Monday, March 29, 2010
Thursday, March 18, 2010
- This is my first public appearance since I moved to Honolulu
- I’ve got to say the newspaper scene here feels like deja vu all over again
- A year ago, it was Denver becoming a one paper town and I was the editor there who saw his paper silenced, with hundreds losing their jobs
- When I got here in January, it was apparent that the newspaper status quo in Honolulu couldn’t go on for long
- What happened, how the tables turned, is another example of why we can’t take anything for granted in this media era
- I understand how difficult, even distressing, these changes can be
- But having lived through a similar experience and come out on the other side, I’m also here to tell you that even in a time of uncertainty there are reasons to be encouraged...as I am today, working here in Honolulu.
- The title Jay Fidell gave this speech is “What role will Peer News play in these transformations”
- It seems to me, based on what's happened with local TV news outlets and now at Honolulu's newspapers, that the media environment is doing a pretty good job of transforming itself without any help from Peer News
- Think of Jay’s title for this talk as an unsupported lede...or a headline that doesn’t fit the story
- I’m not actually going to talk about the role of Peer News in the transformation we’ve been talking about at this conference today...Frankly, I don’t know what the role of Peer News will be in these transformations...that will be for others to decide down the road
- I do know that we’re going to approach some things differently. We’ll learn from that and I hope you’ll follow our service and my blog and learn with us
- What’s different for me at Peer News from what I’ve done in the past is that we’re not trying to invent an online newspaper, we're not trying to move things we've been doing in print online
- We started by asking three fundamental questions
- 1. What is the role of the press in a democracy
- 2. How best would you fulfill that role using all the tools available today
- 3. How do you do that in a sustainable way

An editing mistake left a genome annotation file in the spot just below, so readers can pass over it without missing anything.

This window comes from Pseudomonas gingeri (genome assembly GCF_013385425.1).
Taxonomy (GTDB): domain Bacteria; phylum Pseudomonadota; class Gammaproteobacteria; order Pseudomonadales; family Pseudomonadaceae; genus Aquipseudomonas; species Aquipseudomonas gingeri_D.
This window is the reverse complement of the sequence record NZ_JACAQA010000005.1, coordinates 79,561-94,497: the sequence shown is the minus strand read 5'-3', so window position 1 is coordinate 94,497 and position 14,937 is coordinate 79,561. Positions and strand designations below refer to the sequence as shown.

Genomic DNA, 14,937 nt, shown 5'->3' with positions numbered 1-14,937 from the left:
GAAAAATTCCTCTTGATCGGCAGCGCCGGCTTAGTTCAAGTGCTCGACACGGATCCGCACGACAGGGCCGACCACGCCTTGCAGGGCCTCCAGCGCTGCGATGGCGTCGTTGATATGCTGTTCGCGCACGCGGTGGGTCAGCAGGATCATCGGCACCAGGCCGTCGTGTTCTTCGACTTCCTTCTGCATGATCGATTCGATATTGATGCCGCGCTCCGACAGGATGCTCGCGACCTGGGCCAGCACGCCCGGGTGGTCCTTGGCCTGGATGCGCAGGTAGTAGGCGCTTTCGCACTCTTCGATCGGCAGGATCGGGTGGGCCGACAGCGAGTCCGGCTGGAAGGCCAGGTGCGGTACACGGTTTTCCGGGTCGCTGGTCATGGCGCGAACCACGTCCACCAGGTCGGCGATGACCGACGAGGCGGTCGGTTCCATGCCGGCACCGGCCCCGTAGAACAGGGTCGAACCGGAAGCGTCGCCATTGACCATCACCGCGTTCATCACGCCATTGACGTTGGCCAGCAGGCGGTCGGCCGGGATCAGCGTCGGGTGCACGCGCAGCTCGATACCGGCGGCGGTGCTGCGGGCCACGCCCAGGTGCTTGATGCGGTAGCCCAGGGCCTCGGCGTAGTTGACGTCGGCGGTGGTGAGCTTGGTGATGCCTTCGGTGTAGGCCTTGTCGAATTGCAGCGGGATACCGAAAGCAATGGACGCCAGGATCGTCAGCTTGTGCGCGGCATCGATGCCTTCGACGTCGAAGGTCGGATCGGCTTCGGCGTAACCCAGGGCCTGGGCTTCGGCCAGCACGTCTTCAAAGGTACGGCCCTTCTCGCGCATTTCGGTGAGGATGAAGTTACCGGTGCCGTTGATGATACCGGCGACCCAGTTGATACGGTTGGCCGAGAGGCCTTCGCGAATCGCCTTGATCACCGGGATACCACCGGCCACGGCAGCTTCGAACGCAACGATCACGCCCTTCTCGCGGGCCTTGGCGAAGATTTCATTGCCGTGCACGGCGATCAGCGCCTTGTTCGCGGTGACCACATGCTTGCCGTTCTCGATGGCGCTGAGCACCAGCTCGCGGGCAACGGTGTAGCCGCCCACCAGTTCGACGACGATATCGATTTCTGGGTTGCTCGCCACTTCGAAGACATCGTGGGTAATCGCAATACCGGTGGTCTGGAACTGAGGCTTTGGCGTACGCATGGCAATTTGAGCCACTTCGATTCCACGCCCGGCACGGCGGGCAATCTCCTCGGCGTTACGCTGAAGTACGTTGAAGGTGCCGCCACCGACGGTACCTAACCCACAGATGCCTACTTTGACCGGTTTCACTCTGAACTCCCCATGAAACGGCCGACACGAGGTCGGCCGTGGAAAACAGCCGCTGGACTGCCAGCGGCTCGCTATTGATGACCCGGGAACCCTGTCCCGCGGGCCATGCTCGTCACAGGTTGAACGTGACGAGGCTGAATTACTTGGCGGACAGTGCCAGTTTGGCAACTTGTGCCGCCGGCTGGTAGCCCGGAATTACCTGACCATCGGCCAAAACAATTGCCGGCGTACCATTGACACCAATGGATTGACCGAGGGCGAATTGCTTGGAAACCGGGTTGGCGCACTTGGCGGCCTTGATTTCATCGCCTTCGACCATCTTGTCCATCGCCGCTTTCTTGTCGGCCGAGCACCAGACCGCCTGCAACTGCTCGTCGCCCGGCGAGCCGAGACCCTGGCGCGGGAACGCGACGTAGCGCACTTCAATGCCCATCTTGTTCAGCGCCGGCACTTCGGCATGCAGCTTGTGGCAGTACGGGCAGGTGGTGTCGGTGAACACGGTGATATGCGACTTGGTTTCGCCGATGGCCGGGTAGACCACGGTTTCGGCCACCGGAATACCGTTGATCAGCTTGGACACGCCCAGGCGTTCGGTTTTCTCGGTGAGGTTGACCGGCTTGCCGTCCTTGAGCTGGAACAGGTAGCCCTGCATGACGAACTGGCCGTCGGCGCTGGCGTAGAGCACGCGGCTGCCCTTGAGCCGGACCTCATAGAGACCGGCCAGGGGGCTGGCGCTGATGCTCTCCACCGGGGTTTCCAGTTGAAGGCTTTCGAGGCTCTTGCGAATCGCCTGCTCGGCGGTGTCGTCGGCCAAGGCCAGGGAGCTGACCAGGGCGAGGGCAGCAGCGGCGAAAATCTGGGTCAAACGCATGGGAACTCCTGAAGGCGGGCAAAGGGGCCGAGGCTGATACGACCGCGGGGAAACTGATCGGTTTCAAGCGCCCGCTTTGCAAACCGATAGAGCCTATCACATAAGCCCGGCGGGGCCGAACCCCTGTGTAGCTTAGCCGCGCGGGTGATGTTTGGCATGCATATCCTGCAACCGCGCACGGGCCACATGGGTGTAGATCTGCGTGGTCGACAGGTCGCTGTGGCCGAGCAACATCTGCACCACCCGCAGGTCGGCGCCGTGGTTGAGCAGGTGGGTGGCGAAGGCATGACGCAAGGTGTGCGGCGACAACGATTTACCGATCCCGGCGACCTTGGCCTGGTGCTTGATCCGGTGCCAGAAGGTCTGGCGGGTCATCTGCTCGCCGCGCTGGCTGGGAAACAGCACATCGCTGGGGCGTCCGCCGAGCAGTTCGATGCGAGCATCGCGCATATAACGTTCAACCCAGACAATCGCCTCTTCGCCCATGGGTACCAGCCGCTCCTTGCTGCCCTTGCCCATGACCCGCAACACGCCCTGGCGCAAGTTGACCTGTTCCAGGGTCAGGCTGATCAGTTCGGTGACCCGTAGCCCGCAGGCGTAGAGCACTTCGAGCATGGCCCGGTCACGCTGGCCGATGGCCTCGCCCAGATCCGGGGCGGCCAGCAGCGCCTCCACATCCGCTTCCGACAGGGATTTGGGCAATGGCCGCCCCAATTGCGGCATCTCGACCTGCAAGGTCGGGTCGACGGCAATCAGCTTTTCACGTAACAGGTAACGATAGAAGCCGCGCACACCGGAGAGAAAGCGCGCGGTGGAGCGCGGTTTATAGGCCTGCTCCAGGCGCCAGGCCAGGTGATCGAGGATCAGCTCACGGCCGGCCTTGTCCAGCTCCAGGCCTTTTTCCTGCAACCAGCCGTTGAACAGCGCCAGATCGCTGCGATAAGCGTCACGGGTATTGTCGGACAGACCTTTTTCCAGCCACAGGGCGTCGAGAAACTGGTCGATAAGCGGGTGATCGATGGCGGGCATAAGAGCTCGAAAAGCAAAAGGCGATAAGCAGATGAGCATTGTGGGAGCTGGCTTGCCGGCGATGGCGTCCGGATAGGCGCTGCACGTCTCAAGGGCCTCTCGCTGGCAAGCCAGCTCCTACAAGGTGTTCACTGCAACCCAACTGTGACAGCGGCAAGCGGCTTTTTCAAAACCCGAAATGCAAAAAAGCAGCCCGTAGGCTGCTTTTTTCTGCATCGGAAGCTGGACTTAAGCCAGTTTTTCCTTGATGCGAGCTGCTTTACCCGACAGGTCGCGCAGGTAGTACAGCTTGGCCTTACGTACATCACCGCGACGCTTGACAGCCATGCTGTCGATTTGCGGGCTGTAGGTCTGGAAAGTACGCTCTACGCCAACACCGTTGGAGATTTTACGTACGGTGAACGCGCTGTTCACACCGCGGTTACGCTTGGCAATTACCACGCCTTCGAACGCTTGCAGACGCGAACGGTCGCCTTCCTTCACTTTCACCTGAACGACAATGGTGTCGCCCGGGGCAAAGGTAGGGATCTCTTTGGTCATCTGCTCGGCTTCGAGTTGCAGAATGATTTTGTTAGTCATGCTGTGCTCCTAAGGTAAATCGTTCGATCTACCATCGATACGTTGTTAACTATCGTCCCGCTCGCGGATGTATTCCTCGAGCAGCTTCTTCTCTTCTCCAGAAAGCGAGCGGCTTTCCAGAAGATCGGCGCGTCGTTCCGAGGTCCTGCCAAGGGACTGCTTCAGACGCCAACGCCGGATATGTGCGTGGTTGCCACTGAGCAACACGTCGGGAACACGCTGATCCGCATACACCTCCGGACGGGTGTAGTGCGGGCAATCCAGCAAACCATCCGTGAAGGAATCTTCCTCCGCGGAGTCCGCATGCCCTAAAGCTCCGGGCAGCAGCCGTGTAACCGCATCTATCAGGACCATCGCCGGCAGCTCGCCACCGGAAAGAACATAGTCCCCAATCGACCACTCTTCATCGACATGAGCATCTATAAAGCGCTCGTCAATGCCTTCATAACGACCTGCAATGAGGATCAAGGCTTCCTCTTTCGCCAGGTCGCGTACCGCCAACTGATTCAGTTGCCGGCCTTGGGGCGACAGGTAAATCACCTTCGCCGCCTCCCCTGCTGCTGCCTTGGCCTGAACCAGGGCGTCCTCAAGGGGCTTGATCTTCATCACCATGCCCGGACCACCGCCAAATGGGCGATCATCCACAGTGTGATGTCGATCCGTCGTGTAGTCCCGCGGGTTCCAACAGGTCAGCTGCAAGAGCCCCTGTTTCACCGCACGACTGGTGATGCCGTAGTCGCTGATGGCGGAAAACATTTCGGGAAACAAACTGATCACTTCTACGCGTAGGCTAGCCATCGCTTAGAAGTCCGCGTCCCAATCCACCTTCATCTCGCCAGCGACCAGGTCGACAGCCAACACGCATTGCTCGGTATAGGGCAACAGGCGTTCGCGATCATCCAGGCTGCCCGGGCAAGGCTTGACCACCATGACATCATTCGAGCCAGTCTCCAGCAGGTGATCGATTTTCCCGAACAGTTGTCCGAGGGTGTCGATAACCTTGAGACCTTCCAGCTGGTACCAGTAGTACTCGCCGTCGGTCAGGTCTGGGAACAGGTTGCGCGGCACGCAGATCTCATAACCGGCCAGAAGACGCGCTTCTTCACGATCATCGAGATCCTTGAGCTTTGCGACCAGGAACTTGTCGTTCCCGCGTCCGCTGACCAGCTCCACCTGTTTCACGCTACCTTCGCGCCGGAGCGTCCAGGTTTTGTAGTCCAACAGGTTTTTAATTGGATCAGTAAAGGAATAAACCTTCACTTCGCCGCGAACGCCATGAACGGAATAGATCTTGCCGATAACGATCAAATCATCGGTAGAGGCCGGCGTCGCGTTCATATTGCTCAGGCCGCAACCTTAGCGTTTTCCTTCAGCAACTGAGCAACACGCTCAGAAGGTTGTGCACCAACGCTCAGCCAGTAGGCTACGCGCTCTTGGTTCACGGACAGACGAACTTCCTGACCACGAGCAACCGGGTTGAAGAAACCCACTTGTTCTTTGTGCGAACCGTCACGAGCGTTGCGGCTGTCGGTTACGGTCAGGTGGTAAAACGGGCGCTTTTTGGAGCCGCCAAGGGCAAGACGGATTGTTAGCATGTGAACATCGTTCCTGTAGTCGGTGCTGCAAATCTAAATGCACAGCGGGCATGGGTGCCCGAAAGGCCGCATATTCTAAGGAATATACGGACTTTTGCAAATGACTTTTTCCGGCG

- I hope my talk today will help make more clear our answers to those questions.
- I think we’re in a period where news organizations need to shift their focus from their own needs to the needs and desires of citizens...
- I’ve been out talking to people to hear what’s on their minds...Let me give you a sense of what I’m hearing...
- Show video clips of man/woman on the street interviews
- I think you can hear a sense of concern...they’re worried that news is filtered, that they’re not getting the whole story and that things are getting worse
- At peer news we want readers to feel things are getting better.
- That they’re being heard
- That they have people working on their behalf.
- We’re starting from scratch, so that allows us certain freedoms.
- We have no history...that means we don’t have to shift from an old model to a new model.
- Our mission statement is an example of I’m talking about
- The mission of peer news is to create the new civic square
- It’s hard to imagine any traditional news organization opting for that mission statement
- Fundamentally, we believe that our news service should empower citizens and encourage greater civic participation
- We’re creating a place where people can learn and understand, debate and discover
- Our goal is to be the place where citizens come to learn, understand, debate and discover solutions to the most important issues in our community
- Peer news will be a place where citizens’ contributions matter...yes, potentially as much as the contributions of the journalists who provide the reporting and information that will serve as the basis for discussion
- So I'm going to answer the question many of you have been asking me for weeks: What are you doing
- Peer News is focusing on two things: Content and community. That’s the bottom line. Those are the two words that you’re going to hear from us again and again. Content and Community.
- Here’s how we’re going to be different on the content side